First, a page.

A fine Eastern Pende Panya-Gombe African mask. Coll.: David Norden
Reconceptualizing African art
by Trevor Getz, 25th February 2005
So, often we look at a piece of African art, perhaps an antiquity, and ask:
I don’t think any of this is wrong. Despite some knee-jerk reactions to the western system by dissident scholars, the truth is that Africans also ascribe different values to different pieces of art. The way in which they set these values is central to the way in which each item is produced, used, and maintained. Like westerners, Africans also value these items in terms of their beauty, the skill that went into making them, and their intrinsic or extrinsic value as tools or currency. But research has shown us that Africans often give different values than westerners - even western experts - to individual items.
What I’d like to do today is to try to use a number of familiar and not-so-familiar artistic pieces to gain some insight into the way in which one large group of Africans - the Kwa-speaking peoples that inhabit much of the West African rainforest - perceive the world around them. I’m going to argue that:
|Certainly one of these is beauty: just as all humans, Africans like objects that appeal to their senses of aesthetics. Otherwise why decorate at all?|
|Another is skill: Certainly we know that Africans, as humans elsewhere, specialize individually and that the work of especially skilled craftspeople and artists was and continues to be in high demand. Even when a certain occupation is commonly practiced by large numbers of individuals, there are experts whose work is highly sought after.|
|A third value is monetary: Money African societies discovered money and even arbitrage as early as the earliest in Europe and asia. In fact, some of the most sought after African crafts in the western market are metal currency from earlier periods. Art products are also often the livelihood of individuals or entire communities, and this should not be scorned:
|A fourth value is power: Many of the most difficult to make and highly valued pieces of African art are imbued with powers: to speak to ancestors, to protect, to give fertility, to harm, to connect with the gods. Just as religious art is so powerful a force in Europe’s art history, so too in Africa. In fact, many antiquities are sold by communities to western collectors precisely because their power is now gone, and so is their value.|
|Finally, artistic objects, often personally owned, can often have supreme sentimental and personal value to the owner.|
All of this can lead us to only one conclusion: that the crux of understanding African art, just as the study of art anywhere, is the appreciation not only of community context but of individual taste and accomplishment.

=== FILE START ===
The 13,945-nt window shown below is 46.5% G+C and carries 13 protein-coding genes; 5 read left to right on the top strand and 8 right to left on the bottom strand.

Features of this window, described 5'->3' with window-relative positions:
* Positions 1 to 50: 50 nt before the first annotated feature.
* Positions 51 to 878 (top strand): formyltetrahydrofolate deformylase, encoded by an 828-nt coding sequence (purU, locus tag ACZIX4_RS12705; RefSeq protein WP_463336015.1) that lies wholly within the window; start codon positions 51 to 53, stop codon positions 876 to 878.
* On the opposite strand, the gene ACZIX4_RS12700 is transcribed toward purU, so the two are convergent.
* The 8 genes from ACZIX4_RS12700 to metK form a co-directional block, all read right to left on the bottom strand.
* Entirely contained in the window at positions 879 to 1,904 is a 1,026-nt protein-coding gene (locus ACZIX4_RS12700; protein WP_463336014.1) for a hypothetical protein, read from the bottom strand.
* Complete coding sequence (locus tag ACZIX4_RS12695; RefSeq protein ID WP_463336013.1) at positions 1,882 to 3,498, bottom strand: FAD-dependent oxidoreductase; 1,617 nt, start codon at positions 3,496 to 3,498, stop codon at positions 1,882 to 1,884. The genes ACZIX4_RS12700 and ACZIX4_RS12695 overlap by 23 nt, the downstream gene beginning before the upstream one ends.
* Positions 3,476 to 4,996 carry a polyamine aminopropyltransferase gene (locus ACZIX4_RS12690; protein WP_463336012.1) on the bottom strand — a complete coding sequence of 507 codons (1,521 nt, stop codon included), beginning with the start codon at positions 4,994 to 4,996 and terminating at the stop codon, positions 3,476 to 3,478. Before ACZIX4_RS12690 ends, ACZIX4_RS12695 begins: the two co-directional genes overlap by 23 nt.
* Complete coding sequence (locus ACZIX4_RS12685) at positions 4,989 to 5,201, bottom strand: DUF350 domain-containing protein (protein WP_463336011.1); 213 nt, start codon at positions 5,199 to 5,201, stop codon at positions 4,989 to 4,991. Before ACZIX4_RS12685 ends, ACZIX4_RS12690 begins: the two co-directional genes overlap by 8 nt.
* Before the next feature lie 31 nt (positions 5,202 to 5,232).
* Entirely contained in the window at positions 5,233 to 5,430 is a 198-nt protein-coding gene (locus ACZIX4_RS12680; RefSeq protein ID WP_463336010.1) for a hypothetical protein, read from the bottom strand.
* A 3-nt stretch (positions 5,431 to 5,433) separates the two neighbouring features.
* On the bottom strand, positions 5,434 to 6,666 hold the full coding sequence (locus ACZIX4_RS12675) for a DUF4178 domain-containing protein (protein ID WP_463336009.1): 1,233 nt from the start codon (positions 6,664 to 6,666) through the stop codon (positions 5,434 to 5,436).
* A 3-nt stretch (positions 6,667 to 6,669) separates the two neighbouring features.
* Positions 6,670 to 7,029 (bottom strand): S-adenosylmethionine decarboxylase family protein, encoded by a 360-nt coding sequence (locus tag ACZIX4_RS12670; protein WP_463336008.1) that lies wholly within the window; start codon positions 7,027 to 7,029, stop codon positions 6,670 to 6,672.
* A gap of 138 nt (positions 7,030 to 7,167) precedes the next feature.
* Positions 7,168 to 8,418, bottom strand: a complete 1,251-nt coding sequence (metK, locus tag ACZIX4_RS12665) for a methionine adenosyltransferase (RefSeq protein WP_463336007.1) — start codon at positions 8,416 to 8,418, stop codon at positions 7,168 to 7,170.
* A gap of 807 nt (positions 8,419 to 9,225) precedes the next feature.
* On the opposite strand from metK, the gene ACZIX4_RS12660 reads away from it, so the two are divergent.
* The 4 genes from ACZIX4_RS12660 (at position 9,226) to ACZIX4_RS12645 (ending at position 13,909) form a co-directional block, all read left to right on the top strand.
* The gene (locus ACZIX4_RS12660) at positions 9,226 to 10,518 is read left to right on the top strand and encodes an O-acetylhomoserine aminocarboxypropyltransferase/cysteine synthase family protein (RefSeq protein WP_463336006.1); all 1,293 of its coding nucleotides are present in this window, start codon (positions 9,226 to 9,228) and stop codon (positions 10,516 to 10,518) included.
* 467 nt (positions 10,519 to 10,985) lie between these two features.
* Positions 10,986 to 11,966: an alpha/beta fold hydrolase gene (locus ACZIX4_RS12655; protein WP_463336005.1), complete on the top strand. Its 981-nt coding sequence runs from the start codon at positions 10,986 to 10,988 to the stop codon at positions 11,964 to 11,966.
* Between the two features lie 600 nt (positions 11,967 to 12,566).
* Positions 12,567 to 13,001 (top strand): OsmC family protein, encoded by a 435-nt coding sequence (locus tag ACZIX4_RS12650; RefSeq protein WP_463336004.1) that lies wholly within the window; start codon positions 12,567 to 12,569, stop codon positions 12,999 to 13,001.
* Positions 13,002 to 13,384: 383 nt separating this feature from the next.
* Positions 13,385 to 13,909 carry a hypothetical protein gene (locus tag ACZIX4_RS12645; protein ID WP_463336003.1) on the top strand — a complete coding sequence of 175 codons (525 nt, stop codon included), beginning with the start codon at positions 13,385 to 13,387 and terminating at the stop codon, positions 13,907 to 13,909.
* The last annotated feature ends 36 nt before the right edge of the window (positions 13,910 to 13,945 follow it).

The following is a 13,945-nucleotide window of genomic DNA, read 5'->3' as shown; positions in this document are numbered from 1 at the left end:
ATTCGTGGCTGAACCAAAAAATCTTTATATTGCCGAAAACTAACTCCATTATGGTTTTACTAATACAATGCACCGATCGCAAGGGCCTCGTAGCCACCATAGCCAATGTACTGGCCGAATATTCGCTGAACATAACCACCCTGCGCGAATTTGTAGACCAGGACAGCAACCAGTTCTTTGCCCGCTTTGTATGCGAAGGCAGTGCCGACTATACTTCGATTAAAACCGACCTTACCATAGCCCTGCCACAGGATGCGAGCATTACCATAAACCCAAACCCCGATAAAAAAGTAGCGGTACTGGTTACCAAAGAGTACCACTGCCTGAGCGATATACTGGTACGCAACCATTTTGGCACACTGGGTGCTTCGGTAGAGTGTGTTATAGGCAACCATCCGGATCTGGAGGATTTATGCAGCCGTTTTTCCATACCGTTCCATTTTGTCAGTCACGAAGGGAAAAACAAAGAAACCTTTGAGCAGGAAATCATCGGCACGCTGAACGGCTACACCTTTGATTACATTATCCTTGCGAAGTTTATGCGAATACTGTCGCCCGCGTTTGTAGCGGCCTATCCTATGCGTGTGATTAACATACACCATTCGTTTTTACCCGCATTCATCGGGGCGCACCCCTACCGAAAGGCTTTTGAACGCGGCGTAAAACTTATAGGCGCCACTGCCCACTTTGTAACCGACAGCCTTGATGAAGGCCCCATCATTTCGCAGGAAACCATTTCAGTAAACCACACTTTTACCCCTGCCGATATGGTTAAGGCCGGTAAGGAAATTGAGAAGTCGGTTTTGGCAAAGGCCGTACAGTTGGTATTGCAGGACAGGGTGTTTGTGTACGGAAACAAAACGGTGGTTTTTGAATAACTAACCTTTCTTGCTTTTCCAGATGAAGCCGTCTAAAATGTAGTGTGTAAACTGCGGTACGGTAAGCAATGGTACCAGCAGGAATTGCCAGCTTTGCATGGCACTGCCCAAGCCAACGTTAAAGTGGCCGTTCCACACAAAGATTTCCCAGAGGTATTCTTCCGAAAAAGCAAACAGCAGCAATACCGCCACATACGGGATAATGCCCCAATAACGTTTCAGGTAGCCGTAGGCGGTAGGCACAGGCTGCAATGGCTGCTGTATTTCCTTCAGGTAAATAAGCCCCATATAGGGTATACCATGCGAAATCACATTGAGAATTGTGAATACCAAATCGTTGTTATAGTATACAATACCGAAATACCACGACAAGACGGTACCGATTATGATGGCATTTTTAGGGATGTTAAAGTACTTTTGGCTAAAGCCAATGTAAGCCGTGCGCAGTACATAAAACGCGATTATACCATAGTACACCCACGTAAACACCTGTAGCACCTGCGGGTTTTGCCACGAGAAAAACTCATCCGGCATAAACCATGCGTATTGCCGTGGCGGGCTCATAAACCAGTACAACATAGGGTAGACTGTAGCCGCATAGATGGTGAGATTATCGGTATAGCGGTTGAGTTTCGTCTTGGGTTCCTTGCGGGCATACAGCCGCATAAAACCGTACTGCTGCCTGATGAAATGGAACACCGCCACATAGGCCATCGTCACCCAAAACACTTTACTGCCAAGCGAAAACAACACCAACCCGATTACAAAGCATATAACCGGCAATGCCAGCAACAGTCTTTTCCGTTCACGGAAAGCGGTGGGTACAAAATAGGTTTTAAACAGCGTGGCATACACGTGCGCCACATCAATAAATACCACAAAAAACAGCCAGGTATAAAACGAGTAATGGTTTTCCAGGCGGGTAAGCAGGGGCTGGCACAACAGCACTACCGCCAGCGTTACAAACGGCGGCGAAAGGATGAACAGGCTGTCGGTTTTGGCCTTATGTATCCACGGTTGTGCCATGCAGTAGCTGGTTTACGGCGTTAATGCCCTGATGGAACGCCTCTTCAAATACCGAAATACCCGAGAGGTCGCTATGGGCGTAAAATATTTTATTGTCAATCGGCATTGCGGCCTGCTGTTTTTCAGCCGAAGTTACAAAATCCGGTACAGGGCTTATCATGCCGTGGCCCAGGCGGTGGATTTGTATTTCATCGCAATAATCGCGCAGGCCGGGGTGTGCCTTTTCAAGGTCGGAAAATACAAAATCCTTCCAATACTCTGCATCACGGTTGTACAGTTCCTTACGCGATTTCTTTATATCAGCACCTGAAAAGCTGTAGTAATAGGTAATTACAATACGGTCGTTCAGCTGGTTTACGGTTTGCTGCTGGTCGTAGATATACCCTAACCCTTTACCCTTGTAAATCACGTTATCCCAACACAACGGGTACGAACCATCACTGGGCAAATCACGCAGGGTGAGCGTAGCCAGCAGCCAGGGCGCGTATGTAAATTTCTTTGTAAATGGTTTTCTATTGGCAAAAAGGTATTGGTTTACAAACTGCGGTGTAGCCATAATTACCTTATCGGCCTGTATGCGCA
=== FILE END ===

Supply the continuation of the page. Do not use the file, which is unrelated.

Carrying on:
One of the first scholars to explicitly recognize this was the father of African art studies in America, Melvyl Herskovits, who wrote:
“What is unique about the recognition African Art has enjoyed is that it is the first art of a ‘primitive’ - nonliterate - people which has established itself for Europeans and Americans as a valid artistic tradition, exhibited in our art museums, and prized by collectors.... As one looks back [upon the 1960s] certain points of view, certain standards of evaluation can be discerned that, taken together with this search for new modes of expression by the artist of the day, help explain why African art proved acceptable [in this period]. The mask and the human or animal figure are familiar forms in the Euro-American convention. Such forms, even though of African origin wrought in a different stylistic tradition, yet fall within the category of pure art, in contrast to so many of the handicrafts of nonliterate folk, such as their painted pottery or decorated tradition. Again, the work of the good African artist, like that of all good artists, is the result of superb control of technique, which gives the African carvings a quality similarly congenial to our patterns of fine art.” (Backgrounds of African Art, p.45)
It is axiomatic that African societies are highly communal, that art is communally produced, used, and consumed. Experts and dilettantes alike obsess about ‘ethnic group’ of origin, and stylistic continuities. Yet part of what is so exciting about some pieces of African art is that they are innovative, inventive, and often fantastic.
African artists span a range from ridiculous to sublime, from “doodle” to “Degas”, if you will. It is unfortunate that innovation is not often rewarded in the western marketplace. “Authenticity” and “Age” are everything. African arts are relegated to stagnancy. Artists are supposed to replicated and reproduce cultural norms. Consider, for example, tourist arts: the most profitable wing of modern African art production. In Dakar, there are streets full of artisans reproducing the famous Bambara Chi Wara.
Their work, ironically termed ‘true’ or ‘correct copies’ if they adhere to established norms, is generally far more valuable on the western market than that of innovators who products are called ‘fantasies’ or ‘incorrect fakes’.
Give also your opinion and join our discussion group
African masks from Known Collections
Free African Art Authenticity Report
Discover the African Art books I like or join me on facebook
African Antiques is the archive and not growing much anymore but still updated.
Visit African Art to join our free newsletter and read recent African Art News.
For the last news about reconceptualisation you should join our African Art Club and become an insider of the African art market.
And if you are a collector of African Art, have a look at our exclusive African Art Collection for sale.
Mail David Norden
Call us at +32 3 227 35 40
Tribal Arts of Africa
Author: Jean-Baptiste Bacquart
read also :
mail David Norden phone +32 3 227.35.40